Preprints
https://doi.org/10.5194/acp-2021-722
https://doi.org/10.5194/acp-2021-722

  20 Oct 2021

20 Oct 2021

Review status: this preprint is currently under review for the journal ACP.

Single-particle characterization of polycyclic aromatic hydrocarbons in background air in Northern Europe

Johannes Passig1,2,3, Julian Schade1,2,5, Robert Irsig1,2,4, Thomas Kröger-Badge1,2, Hendryk Czech1,2,3, Thomas Adam3,5, Henrik Fallgren6, Jana Moldanova6, Martin Sklorz3, Thorsten Streibel1,3, and Ralf Zimmermann1,2,3 Johannes Passig et al.
  • 1Joint Mass Spectrometry Centre, Chair of Analytical Chemistry, University Rostock, 18059 Rostock, Germany
  • 2Department Life, Light & Matter, University of Rostock, 18059 Rostock, Germany
  • 3Joint Mass Spectrometry Centre, Cooperation Group ‘Comprehensive Molecular Analytics’ (CMA), Helmholtz Zentrum München, 81379 München, Germany
  • 4Photonion GmbH, 19061 Schwerin, Germany
  • 5Bundeswehr University Munich, 85577 Neubiberg, Germany
  • 6IVL Swedish Environmental Research Institute, 411 33 Gothenburg, Sweden

Abstract. We investigated the distribution of polycyclic aromatic hydrocarbons (PAH) on individual ambient aerosol particles at the Swedish west coast in a pristine environment for ten days in October 2019. The measurements were carried out using new technology in single-particle mass spectrometry (SPMS) that reveals both the inorganic particle composition as well as the particle-bound PAHs. More than 290,000 particles were characterized; 4,412 of them reveal PAH signatures. Most of the PAH-containing particles were internal mixtures of carbonaceous material, secondary nitrate, and metals from distant sources in Central and Eastern Europe. We characterize the aerosol with respect to the inorganic composition, comparable to conventional SPMS before we discuss the distribution of PAHs within this particle ensemble. Vice versa, we analyze the single-particle PAH spectra for characteristic patterns and discuss the inorganic composition, origin, and atmospheric processing of the respective particles. The study period comprised different meteorological situations: clean air conditions with winds from the North Sea/Kattegat and little terrestrial air pollution, long-range transport from Eastern Europe and southern Sweden as well as transport of aerosols from Central Europe over the sea. For all meteorological conditions, PAHs were detected in particles whose inorganic content indicates traffic emissions, such as soot, iron, and calcium as well as in particles with biomass burning signatures. However, there were variations in their amounts, dependent on the geographic origin. Because of strong mixing, rapid degradation, and speciation limits, e.g. for PAHs of the same nominal mass, the application of diagnostic ratios for source apportionment is limited under the conditions of our study. Nevertheless, the combination with the inorganic content and meteorological data provide unique insight into the particles’ origin, aging, and mixing state. We exemplarily show how the observation of PAH profiles and inorganic secondary components on a single-particle level can open a new door to investigate aerosol aging processes. To our best knowledge, we herewith present the first comprehensive study on the single-particle distribution of PAHs in ambient air as well as the first set of combined data on PAHs and inorganic composition on a single-particle level.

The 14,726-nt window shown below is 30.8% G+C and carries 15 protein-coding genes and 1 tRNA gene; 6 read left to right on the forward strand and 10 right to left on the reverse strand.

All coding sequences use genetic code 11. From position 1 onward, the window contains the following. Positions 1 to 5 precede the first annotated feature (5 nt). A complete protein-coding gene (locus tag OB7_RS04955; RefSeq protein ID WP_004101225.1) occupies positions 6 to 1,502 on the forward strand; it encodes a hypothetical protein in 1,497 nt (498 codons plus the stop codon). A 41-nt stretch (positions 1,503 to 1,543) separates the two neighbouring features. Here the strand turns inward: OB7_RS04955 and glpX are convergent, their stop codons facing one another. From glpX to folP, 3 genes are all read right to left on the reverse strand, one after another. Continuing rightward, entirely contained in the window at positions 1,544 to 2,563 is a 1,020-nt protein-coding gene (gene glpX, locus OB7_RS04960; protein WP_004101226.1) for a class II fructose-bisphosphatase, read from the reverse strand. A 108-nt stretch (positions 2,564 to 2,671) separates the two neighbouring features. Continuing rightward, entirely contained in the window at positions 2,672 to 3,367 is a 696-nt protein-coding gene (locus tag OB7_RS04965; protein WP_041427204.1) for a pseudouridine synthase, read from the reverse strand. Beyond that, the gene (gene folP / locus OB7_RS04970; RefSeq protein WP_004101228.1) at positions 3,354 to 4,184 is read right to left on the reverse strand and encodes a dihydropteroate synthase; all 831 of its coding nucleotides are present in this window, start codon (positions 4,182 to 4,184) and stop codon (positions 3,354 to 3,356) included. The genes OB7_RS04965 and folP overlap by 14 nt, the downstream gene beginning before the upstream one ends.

Johannes Passig et al.

Status: open (until 02 Dec 2021)

Comment types: AC – author | RC – referee | CC – community | EC – editor | CEC – chief editor | : Report abuse
  • RC1: 'Comment on acp-2021-722', Anonymous Referee #1, 19 Nov 2021 reply
  • RC2: 'Comment on acp-2021-722', Anonymous Referee #2, 22 Nov 2021 reply

Johannes Passig et al.

Johannes Passig et al.

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Short summary
The single-particle distribution of health-relevant polycyclic aromatic hydrocarbons (PAH) was studied at the Swedish coast in autumn. We found PAHs bound to long-range transported particles from Eastern and Central Europe, but also from ship emissions and local sources. This is the first field study using a new technology revealing single-particle data from both inorganic components and PAHs. We discuss PAH profiles that are indicative for several sources and atmospheric ageing processes.
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